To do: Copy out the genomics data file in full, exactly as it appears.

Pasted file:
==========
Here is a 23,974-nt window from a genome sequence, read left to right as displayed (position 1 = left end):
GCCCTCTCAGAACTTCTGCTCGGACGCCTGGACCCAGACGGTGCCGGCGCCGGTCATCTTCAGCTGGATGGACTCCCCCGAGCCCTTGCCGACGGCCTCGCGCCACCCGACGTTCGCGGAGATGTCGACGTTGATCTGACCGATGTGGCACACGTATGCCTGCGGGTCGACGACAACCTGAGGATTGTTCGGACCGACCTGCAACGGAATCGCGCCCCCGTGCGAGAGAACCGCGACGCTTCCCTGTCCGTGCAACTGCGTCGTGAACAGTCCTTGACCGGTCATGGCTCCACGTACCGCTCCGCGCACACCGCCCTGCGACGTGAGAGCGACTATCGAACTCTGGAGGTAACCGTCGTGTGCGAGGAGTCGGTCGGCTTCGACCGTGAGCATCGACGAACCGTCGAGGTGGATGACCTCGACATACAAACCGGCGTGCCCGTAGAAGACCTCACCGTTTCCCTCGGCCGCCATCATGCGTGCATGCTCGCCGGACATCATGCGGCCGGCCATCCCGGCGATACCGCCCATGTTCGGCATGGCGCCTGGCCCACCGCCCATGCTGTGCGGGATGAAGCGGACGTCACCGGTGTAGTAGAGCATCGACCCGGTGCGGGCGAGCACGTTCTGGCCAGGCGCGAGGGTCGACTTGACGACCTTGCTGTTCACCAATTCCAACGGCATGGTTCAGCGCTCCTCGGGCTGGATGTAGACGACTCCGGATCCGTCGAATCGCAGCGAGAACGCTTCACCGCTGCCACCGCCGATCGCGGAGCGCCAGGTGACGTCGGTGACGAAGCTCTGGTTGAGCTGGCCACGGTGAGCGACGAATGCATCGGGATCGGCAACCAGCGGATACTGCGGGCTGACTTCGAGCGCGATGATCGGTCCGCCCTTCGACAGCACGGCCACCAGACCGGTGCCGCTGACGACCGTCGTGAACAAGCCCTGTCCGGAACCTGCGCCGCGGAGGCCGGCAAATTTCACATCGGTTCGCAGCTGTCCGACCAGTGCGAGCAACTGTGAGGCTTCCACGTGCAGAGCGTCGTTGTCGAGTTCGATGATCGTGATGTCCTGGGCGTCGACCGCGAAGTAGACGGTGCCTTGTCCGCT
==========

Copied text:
Here is a 23,974-nt window from a genome sequence, read left to right as displayed (position 1 = left end):
GCCCTCTCAGAACTTCTGCTCGGACGCCTGGACCCAGACGGTGCCGGCGCCGGTCATCTTCAGCTGGATGGACTCCCCCGAGCCCTTGCCGACGGCCTCGCGCCACCCGACGTTCGCGGAGATGTCGACGTTGATCTGACCGATGTGGCACACGTATGCCTGCGGGTCGACGACAACCTGAGGATTGTTCGGACCGACCTGCAACGGAATCGCGCCCCCGTGCGAGAGAACCGCGACGCTTCCCTGTCCGTGCAACTGCGTCGTGAACAGTCCTTGACCGGTCATGGCTCCACGTACCGCTCCGCGCACACCGCCCTGCGACGTGAGAGCGACTATCGAACTCTGGAGGTAACCGTCGTGTGCGAGGAGTCGGTCGGCTTCGACCGTGAGCATCGACGAACCGTCGAGGTGGATGACCTCGACATACAAACCGGCGTGCCCGTAGAAGACCTCACCGTTTCCCTCGGCCGCCATCATGCGTGCATGCTCGCCGGACATCATGCGGCCGGCCATCCCGGCGATACCGCCCATGTTCGGCATGGCGCCTGGCCCACCGCCCATGCTGTGCGGGATGAAGCGGACGTCACCGGTGTAGTAGAGCATCGACCCGGTGCGGGCGAGCACGTTCTGGCCAGGCGCGAGGGTCGACTTGACGACCTTGCTGTTCACCAATTCCAACGGCATGGTTCAGCGCTCCTCGGGCTGGATGTAGACGACTCCGGATCCGTCGAATCGCAGCGAGAACGCTTCACCGCTGCCACCGCCGATCGCGGAGCGCCAGGTGACGTCGGTGACGAAGCTCTGGTTGAGCTGGCCACGGTGAGCGACGAATGCATCGGGATCGGCAACCAGCGGATACTGCGGGCTGACTTCGAGCGCGATGATCGGTCCGCCCTTCGACAGCACGGCCACCAGACCGGTGCCGCTGACGACCGTCGTGAACAAGCCCTGTCCGGAACCTGCGCCGCGGAGGCCGGCAAATTTCACATCGGTTCGCAGCTGTCCGACCAGTGCGAGCAACTGTGAGGCTTCCACGTGCAGAGCGTCGTTGTCGAGTTCGATGATCGTGATGTCCTGGGCGTCGACCGCGAAGTAGACGGTGCCTTGTCCGCT